This week the Saint Ignatius community is focusing on the importance of silence. Silence can take on many forms, and not all of them are on equal footing. The silence experienced on a first date is very different from the silence of a walk with your spouse of 50 years. The blessed silence of meditative or contemplative prayer is quite dissimilar to the silence of solitary confinement. The silence of an audience member hanging on every word of a great orator has nothing in common with the silence of a solitary dissenter too frightened to speak up for an unpopular belief.
In the film A Man for All Seasons, Sir Thomas More is on trial for treason despite saying nothing publicly about the merits or demerits of Henry VIII’s new marriage. Thomas Cromwell, acting as the counsel for the crown, says that this silence of More’s is screaming to the world that he is not in favor of the divorce and the subsequent marriage to Anne Boleyn. In his defense the brilliant lawyer More says that conjecture has no place in a trial because verdicts need to be based only upon the law, and “the maxim of the law is that silence gives consent”. More wins the point, but because others were willing to speak against him - and perjure themselves in the process - the former Chancellor of England has his head separated from his shoulders.
So, silence can have life changing, as well as life ending, consequences. We need to choose our silences carefully, to know when it is prudent to speak, and to have the courage to follow that prudential judgment. Fittingly, we have just been focusing on a time when Jesus had to make choices about when to speak and when to remain silent, and we can learn much from how He responds to His questioners.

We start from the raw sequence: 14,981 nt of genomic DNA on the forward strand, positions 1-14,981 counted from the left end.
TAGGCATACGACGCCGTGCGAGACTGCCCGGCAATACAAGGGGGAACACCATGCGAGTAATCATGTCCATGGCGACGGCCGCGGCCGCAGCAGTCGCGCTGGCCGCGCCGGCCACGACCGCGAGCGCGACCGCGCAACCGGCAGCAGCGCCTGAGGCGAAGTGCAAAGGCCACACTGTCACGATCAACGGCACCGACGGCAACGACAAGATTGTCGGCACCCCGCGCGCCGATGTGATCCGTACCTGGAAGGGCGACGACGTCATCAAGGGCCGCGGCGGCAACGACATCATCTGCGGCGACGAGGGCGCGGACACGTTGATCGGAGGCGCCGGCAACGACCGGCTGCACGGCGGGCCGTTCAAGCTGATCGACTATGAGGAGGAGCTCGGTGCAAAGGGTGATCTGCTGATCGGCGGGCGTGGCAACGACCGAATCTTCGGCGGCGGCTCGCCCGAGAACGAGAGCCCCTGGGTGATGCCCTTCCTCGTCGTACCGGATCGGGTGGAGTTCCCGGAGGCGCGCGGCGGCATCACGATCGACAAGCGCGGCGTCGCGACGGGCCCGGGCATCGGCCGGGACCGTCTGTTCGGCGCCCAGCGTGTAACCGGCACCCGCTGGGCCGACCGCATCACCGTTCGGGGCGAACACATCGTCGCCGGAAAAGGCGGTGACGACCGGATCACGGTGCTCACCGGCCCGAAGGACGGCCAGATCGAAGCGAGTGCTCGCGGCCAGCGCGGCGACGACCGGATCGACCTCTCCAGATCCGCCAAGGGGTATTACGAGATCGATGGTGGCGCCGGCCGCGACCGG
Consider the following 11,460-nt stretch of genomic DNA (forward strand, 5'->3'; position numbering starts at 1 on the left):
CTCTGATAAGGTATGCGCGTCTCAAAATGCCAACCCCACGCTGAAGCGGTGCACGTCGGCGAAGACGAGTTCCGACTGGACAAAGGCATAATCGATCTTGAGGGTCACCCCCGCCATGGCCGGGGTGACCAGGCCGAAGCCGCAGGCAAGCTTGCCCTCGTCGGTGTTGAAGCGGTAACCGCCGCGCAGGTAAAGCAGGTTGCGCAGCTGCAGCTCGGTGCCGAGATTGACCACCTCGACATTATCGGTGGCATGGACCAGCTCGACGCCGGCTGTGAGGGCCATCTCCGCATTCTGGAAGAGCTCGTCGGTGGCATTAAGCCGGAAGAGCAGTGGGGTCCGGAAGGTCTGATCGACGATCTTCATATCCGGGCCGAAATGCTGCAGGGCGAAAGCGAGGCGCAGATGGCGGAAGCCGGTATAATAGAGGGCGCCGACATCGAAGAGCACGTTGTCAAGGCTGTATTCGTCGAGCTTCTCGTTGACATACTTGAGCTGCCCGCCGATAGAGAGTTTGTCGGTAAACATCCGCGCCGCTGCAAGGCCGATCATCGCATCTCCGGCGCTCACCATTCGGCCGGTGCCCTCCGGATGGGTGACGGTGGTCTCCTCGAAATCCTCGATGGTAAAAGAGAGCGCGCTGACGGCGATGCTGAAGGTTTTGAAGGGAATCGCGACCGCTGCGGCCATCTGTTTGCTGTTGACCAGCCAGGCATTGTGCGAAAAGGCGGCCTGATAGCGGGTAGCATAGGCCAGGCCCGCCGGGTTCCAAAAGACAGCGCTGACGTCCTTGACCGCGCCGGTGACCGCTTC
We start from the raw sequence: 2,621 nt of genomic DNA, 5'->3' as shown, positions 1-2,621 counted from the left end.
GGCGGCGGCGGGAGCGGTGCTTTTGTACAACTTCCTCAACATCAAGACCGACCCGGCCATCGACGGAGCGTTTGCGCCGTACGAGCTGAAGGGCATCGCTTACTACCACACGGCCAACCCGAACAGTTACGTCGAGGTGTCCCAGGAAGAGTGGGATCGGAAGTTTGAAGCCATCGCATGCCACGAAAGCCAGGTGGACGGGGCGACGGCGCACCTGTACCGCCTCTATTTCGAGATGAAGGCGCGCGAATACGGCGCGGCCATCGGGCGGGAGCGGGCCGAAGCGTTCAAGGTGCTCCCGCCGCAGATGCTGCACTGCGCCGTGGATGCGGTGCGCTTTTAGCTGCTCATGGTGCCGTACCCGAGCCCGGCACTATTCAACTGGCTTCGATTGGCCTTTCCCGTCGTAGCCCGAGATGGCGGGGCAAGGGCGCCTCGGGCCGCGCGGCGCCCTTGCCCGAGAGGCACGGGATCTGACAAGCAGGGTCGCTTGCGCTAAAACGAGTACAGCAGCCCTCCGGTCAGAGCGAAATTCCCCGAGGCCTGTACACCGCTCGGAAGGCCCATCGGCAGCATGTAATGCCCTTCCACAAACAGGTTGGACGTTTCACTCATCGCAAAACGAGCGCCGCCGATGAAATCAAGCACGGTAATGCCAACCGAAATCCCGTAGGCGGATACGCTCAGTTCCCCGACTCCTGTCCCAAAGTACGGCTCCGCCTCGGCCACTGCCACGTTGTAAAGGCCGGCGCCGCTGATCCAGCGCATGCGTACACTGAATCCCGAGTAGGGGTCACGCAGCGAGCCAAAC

During those final hours between His arrest and His death there were several very important people who wanted to hear what Jesus had to say for Himself, but they were not at all satisfied with His lack of responses. His interactions with Annas, Caiaphas, Pilate, and Herod are bereft of speech, and the Gospels make a point of this fact: “but He was silent and answered nothing.” Each in their own way must have been wondering the same thing that Thomas Cromwell wondered when he asked the jury, “What did that silence betoken?”
For Jesus, this silence was not a sign of fear or weakness; on the contrary, it was an indication that He was in control of the situation as He simply waited for His interlocutors to react. There is great power and authority in the silence of Jesus. It is a righteous silence, a silence aligned with that of the Divine Will. It lives within the silence of the Cosmos, within the silence of the seventh day when the Logos, the Divine Word, rested.
Our silence is called to dwell within this Divine Silence. Our solidarity with those who are forced to be silent, who have no voice, who are drowned out by the noise of a sinful world, can only be true and genuine if our silence is the silence of Christ. If our silence is to rise above the cacophony of hatred and dehumanization, then it must bind itself to the silence shared with God in prayer, the silence shared with others in friendship and love, and the silence shared in solidarity with those who must suffer in silence.